Presentation and course
Sotos syndrome is characterized by the following:
Craniofacial features. Sotos patients with NSD1 variants typically present with macrodolichocephaly, a characteristic facial gestalt of high and prominent forehead, and a small, pointed chin, giving the appearance of an inverted pear. Further, they have a receding anterior hairline, hypertelorism, malar flushing, downslanting palpebral fissures, anteverted nostrils, relatively large ears, and highly arched palate (Allanson and Cole 1996; 47; 48). Nevertheless, these characteristic facial features change with time; in youth, the face is round with disproportionate prominence of the forehead, whereas in adolescence the face lengthens, with less prominence of the square or pointed chin, and macrocephaly is no longer pronounced but the downslanting palpebral fissures and the high hairline remain distinctive (09; 35; 14). It is noteworthy to mention that mild facial features with normal head circumference were reported in Sotos-like patients (06). In comparison, Sotos 2 patients with NFIX variants display long or triangular face, prominent forehead, depressed nasal bridge, deeply set eyes, down-slanting palpebral fissures, short nose with anteverted nares and upturned tip, long philtrum, small mouth that is often held open with a thin upper vermillion in a cupid bow shape, an everted lower lip, and a prominent chin. These facial features became more prominent among adults with Sotos 2 showing more elongated face, prominent chin, deeper skin folds, and more open mouth (37).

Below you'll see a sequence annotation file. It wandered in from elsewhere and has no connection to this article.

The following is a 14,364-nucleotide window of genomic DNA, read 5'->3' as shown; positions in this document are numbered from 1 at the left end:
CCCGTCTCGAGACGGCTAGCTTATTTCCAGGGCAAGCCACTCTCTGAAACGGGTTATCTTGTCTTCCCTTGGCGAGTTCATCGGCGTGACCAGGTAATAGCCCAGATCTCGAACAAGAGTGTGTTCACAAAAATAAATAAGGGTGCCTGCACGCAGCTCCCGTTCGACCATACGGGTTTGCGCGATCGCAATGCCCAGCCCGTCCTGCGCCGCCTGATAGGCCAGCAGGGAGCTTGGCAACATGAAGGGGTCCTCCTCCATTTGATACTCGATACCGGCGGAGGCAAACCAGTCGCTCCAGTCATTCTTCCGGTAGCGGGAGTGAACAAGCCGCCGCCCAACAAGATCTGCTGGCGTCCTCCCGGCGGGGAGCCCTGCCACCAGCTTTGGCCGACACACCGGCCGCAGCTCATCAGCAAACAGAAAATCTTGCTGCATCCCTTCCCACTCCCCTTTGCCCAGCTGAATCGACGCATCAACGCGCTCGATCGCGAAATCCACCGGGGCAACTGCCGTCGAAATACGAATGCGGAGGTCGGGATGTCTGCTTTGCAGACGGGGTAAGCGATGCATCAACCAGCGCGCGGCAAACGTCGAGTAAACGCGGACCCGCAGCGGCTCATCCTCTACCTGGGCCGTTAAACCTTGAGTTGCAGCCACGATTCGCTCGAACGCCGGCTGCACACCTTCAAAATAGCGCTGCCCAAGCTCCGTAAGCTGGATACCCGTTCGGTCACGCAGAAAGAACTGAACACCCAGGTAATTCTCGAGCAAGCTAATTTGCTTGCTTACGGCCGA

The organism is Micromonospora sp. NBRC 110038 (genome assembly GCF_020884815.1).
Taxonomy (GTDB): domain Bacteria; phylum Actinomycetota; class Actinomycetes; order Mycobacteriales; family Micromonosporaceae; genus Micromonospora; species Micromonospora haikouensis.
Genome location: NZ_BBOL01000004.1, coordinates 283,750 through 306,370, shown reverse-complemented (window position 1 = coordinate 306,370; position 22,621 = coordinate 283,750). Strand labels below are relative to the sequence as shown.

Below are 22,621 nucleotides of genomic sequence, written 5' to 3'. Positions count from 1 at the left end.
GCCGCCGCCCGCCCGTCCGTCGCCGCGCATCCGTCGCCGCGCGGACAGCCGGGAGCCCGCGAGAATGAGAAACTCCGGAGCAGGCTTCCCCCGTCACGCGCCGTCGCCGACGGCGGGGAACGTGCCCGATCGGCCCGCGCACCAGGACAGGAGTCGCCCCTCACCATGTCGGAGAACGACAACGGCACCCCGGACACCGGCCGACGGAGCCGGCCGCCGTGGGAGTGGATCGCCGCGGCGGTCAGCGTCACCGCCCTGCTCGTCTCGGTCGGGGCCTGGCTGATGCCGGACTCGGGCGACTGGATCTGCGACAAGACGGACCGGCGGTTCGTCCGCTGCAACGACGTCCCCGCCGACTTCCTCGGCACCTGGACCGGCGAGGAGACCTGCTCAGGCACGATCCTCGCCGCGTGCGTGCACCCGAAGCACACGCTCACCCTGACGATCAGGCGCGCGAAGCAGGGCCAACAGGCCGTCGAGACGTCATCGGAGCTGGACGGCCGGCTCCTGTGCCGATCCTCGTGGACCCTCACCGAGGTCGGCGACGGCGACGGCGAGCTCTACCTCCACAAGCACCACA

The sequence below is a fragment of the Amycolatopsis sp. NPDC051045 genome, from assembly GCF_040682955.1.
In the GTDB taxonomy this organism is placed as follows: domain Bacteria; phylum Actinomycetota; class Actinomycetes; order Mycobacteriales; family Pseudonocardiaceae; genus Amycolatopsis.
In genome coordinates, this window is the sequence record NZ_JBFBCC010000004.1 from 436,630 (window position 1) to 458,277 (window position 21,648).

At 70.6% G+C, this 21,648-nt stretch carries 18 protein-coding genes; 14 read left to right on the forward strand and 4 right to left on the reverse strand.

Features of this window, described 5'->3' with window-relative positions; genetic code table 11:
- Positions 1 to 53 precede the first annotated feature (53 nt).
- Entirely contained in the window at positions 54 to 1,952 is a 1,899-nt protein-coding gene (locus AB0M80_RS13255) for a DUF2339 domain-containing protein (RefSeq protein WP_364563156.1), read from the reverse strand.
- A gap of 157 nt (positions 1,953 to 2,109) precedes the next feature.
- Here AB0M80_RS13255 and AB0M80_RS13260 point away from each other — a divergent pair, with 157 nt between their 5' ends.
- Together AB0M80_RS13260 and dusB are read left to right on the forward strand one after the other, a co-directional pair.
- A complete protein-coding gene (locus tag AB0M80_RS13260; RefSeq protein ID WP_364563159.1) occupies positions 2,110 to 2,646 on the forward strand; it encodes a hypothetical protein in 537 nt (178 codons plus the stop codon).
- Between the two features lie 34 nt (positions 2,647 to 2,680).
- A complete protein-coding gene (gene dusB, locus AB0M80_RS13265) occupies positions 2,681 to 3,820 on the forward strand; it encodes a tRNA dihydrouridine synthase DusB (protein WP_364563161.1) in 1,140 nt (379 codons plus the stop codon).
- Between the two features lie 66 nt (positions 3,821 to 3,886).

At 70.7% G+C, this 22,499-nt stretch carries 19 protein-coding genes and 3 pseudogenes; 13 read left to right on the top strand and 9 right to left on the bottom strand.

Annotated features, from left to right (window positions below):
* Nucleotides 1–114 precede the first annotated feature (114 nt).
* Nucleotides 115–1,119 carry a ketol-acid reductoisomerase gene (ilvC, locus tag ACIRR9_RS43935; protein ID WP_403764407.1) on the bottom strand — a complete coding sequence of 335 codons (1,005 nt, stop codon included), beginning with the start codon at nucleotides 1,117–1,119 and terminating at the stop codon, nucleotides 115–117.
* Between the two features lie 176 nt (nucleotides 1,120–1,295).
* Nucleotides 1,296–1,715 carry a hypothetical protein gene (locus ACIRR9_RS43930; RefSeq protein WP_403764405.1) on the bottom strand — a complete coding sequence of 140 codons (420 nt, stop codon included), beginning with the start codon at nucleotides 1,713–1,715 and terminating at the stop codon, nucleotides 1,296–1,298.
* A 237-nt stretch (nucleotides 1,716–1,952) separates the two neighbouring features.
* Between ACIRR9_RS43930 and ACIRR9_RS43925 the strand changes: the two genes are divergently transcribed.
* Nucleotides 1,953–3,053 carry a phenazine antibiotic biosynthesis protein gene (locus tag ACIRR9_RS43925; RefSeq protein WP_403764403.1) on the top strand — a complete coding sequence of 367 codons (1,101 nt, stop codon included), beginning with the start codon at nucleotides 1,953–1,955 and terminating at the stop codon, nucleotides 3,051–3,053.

Overgrowth. It is present in 90% of individuals and usually starts prenatally and increases rapidly in infancy, but settles down above the 97th centile in early childhood, and tends to follow this during childhood; but, the adult height remains close to normal, especially in females (48). This is quite expected, as advanced bone age results in earlier closure of epiphyses. However, 20% of patients were described to have normal growth and bone age (25; 06).
Developmental delay and learning disability. Sotos patients typically present with neonatal hypotonia that improves with age. Therefore, walking is usually delayed. In general, the majority of patients with Sotos syndrome have some degree of learning disability, which may vary from mild to profound learning difficulties requiring lifelong care (15). Although 18% of patients harboring NSD1 variants (Sotos 1) are reported to have normal learning, patients harboring NFIX variants (Sotos 2) usually display severe to profound disability (37). Males with Sotos syndrome may be more likely to have a greater degree of intellectual disability than females with Sotos syndrome.